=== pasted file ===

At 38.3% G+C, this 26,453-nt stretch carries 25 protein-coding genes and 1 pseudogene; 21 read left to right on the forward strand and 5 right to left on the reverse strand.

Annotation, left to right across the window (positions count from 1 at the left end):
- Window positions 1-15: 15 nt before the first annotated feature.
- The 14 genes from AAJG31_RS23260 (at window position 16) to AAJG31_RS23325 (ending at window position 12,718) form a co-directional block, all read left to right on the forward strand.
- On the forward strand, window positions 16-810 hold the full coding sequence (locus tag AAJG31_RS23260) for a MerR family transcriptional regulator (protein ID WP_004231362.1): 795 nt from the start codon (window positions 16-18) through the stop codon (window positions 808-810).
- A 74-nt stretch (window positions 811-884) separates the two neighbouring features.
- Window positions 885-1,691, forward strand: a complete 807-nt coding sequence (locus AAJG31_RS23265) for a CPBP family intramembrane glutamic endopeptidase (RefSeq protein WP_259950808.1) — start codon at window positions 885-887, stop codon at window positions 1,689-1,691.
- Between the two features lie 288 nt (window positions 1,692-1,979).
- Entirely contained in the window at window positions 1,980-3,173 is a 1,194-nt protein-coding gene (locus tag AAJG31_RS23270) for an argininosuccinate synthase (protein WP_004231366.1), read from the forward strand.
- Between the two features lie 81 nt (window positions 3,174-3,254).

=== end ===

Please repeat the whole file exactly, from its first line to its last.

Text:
At 38.3% G+C, this 26,453-nt stretch carries 25 protein-coding genes and 1 pseudogene; 21 read left to right on the forward strand and 5 right to left on the reverse strand.

Annotation, left to right across the window (positions count from 1 at the left end):
- Window positions 1-15: 15 nt before the first annotated feature.
- The 14 genes from AAJG31_RS23260 (at window position 16) to AAJG31_RS23325 (ending at window position 12,718) form a co-directional block, all read left to right on the forward strand.
- On the forward strand, window positions 16-810 hold the full coding sequence (locus tag AAJG31_RS23260) for a MerR family transcriptional regulator (protein ID WP_004231362.1): 795 nt from the start codon (window positions 16-18) through the stop codon (window positions 808-810).
- A 74-nt stretch (window positions 811-884) separates the two neighbouring features.
- Window positions 885-1,691, forward strand: a complete 807-nt coding sequence (locus AAJG31_RS23265) for a CPBP family intramembrane glutamic endopeptidase (RefSeq protein WP_259950808.1) — start codon at window positions 885-887, stop codon at window positions 1,689-1,691.
- Between the two features lie 288 nt (window positions 1,692-1,979).
- Entirely contained in the window at window positions 1,980-3,173 is a 1,194-nt protein-coding gene (locus tag AAJG31_RS23270) for an argininosuccinate synthase (protein WP_004231366.1), read from the forward strand.
- Between the two features lie 81 nt (window positions 3,174-3,254).